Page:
• Genotype - replaced by the term “type species”.
    • TYPE ACTIONS HOLOTYPE +/- PARATYPE(S) = stability SYNTYPES = potential instability LECTOTYPE +/- PARALECTOTYPES = stability If loss of primary type(s) means confusion: NEOTYPE
    • RECOGNIZING TYPES You can’t necessarily rely on a statement in a publication or on a label that a given specimen is a type. E.g. All specimens in Paris figured by Cuvier in Ossemens Fossiles are labelled “TYPE”. Some are, but can only be recognized by reference to articles in the Code & the relevant publications.
    • SCOPE OF SYNTYPES: WIDE Depéret (1906) named Catodontherium robiacense from the localities Robiac & Mormont. The only specimens he mentioned were from Mormont previously fig’d by Pictet & Humbert under another name. Sudre (1969) selected a LECTOTYPE from Robiac that had never been figured but was assumed to have been seen by Depéret when he named the taxon. Depéret’s syntypes included all the specimens that he could have used to found his species. Pictet & Humbert 1869 Sudre 1969
    • LOST TYPES Lophiotherium siderolithicum (Pictet, 1857) Holotype by monotypy MISSING. L. siderolithicum from same horizon & locality as holotype: Topotype - potential neotype, but neotype designation unnecessary as figure of the holotype is adequate and consistent with existing topotypes.
    • HONEST COMPOSITES The Syntype feet above are all composites according to the author, so each bone is a separate specimen. Multiple taxa are involved so one bone needs to be selected as Lectotype to stabilize the species. Eurytherium latipes Gervais, 1852
    • CLANDESTINE COMPOSITES Owen’s fig.8 of one of his apparent Syntypes of Thylacinus major appears to be a chimaera, with characters of the genera Thylacinus and Sarcophilus . Examination of specimens studied by Owen shows that the outline of specimen “B” matches cracks in the drawing. Fig.8 is therefore a composite drawing of teeth of Sarcophilus (like A), a fragment of Thylacinus jaw (B), & probably a modern Thylacinus jaw. B is the Syntype as the “teeth” specimen cannot be recognised. A B 8 Owen (1877)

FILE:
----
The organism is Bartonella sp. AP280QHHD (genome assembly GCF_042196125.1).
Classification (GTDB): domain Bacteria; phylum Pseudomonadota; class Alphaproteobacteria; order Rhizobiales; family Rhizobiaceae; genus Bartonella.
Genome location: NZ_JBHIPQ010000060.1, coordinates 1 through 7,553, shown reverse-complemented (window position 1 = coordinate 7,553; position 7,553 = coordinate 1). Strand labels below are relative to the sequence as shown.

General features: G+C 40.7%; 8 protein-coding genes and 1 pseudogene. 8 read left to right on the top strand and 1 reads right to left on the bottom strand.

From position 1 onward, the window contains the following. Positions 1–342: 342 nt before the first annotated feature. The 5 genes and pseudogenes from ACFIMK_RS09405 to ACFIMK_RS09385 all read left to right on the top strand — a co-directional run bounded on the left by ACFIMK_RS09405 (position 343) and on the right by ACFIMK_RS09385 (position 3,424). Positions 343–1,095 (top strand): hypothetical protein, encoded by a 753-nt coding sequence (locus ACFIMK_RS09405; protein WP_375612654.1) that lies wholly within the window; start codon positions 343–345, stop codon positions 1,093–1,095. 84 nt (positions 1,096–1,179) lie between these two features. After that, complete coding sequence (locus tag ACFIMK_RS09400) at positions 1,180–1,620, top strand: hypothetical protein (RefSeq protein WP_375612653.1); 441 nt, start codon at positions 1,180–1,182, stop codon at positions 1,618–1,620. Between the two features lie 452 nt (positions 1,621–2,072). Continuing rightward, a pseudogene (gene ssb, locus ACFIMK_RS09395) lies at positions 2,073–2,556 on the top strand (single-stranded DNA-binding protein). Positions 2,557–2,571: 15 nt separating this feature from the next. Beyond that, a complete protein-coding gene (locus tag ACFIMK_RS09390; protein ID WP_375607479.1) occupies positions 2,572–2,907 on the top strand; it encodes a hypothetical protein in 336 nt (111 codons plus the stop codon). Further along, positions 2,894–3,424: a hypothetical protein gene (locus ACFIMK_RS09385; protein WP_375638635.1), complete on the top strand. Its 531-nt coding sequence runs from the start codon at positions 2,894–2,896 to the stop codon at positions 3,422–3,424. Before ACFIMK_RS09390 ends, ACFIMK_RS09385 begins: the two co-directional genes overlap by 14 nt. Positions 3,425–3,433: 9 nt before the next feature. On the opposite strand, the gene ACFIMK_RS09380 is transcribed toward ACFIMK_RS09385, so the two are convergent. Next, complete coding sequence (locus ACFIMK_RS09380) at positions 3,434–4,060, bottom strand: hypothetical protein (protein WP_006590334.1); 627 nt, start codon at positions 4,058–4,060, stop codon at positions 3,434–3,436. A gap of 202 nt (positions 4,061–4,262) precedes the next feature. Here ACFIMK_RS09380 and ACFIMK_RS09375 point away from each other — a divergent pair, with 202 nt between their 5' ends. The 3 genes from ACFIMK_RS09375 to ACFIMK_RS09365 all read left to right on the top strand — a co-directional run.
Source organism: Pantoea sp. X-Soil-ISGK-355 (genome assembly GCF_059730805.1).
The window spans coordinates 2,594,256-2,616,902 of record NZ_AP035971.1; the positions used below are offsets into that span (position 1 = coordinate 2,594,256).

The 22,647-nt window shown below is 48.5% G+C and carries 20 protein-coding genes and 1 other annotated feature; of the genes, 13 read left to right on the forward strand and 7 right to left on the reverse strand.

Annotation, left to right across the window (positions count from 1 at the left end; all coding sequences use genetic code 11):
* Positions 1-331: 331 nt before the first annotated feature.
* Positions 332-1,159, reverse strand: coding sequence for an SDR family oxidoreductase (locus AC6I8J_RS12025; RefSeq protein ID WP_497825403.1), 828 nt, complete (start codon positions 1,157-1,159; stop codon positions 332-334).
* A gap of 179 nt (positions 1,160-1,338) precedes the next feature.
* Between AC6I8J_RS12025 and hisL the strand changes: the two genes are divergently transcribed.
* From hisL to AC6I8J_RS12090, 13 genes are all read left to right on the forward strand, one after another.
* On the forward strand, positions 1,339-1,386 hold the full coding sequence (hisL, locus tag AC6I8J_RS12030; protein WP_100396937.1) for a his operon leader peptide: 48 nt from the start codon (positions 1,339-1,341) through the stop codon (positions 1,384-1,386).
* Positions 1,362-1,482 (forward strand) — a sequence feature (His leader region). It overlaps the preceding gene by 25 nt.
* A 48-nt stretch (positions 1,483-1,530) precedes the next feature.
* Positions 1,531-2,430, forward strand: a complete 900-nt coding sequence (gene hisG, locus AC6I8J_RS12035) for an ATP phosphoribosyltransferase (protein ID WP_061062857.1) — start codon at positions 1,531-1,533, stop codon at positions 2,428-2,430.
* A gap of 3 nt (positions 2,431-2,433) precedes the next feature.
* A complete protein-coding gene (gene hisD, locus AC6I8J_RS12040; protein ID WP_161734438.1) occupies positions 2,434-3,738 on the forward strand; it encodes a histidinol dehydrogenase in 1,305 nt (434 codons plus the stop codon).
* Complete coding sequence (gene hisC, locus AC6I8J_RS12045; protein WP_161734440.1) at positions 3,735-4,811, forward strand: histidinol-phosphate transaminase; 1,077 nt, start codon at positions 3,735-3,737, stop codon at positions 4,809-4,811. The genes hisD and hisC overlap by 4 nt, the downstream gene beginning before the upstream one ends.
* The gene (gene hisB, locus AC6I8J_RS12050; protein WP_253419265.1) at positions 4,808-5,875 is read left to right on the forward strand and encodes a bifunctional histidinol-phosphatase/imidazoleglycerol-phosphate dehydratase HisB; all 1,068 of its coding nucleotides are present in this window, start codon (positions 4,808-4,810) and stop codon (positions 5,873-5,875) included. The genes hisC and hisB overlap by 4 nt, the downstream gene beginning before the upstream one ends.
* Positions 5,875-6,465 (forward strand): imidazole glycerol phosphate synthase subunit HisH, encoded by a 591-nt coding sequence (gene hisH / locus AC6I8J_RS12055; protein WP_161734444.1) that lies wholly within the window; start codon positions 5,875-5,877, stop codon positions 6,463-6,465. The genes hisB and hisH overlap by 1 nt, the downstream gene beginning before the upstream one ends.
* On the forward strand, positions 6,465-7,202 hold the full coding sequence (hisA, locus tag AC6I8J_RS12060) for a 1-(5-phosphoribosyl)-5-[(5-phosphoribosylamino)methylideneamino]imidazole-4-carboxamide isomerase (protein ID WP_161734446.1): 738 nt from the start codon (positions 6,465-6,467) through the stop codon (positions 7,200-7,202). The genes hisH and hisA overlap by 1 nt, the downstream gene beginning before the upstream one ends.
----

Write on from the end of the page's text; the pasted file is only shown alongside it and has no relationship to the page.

• HOLOTYPE OR SYNTYPES? The dispersed skeleton on the slab is holotype by monotypy. Lectotype selection is invalid if only 1 individual in total. “ Lectotype”
    • TYPES & VARIATION Treposciurus mutabilis Schmidt-Kittler, 1970 Treposciurus gardneri Hooker, 1991 Treposciurus preecei Hooker, 1986 Variant like T. gardneri Variant like T. mutabilis T. preecei based on designated syntypes to reflect polymorphism and overcome confusion with the other two species.
    • JUSTIFIED SUBSEQUENT EMENDATIONS Microchoerus wardi named after 2 people. Emended to M. wardorum . Plesiarctomys hurzeleri named after Hürzeler. Emended to P. huerzeleri as named before 1985.
    • CONCORDANCE OF ADJECTIVAL SPECIES NAMES WITH THE GENUS Palaeotherium min us Cuvier, 1804 [neuter genus] Recombined as: Plagiolophus min or (Cuvier, 1804) [masculine genus]
    • HYPHEN IN SPECIES NAME BANNED except: “ If the first element is a Latin letter used to denote descriptively a character of the taxon..” E.g. white letter hairstreak - Strymonidia w-album .
    • DOMESTICATED ANIMALS Equus caballus Linnaeus, 1758 Domestic horse Equus ferus Boddaert, 1785 Wild horse Wild and domesticated equivalents do not enter into synonymy. This is to avoid a domestic form taking priority over a wild form as would be the case here.
    • ICHNOTAXA Ophiomorpha Callianassa E.g. The ichnogenus Ophiomorpha is regarded as the fossil burrow of the ghost shrimp Callianassa , but the names are not synonyms . 1. Ichnotaxa must always be fossil. 2. Homonymy with animals is not allowed. 3. An ichnotaxon does not compete in priority with a name established for an animal. 4. When establishing an ichnotaxon, the new name is followed by e.g. igen. et isp. nov., rather than gen. et sp. nov.
    • OPEN NOMENCLATURE (Based mainly on recommendations by Bengtson (1988))
      • aff. : relates a new, undescribed taxon to a named taxon; e.g. aff. Agenus aspecies (for a new genus), Agenus aff. aspecies (for a new species) and aff. Agenus aff. aspecies (for new genus and species).
      • cf. : (positioned as in “aff.”) identification is provisional.
      • ? : identification is uncertain. It is in Roman script and follows the name.
      • sp. or subsp. (the latter clearer than ssp.): specific or subspecific identification impossible or not attempted.
      • ‘…’ : obsolete name. Often used to denote paraphyletic taxon or one that is likely to be replaced following taxonomic revision.
      Comment: In a database, one could infer simply the absence of a species or subspecies name or nothing below a higher rank to indicate the level of identification achieved.
    • SYNONYMY LISTS (from Matthews (1973))
    • Muscardinus avellanariuszzzzzzzzzzzzzzzzzzzzzzzzzzzzzzz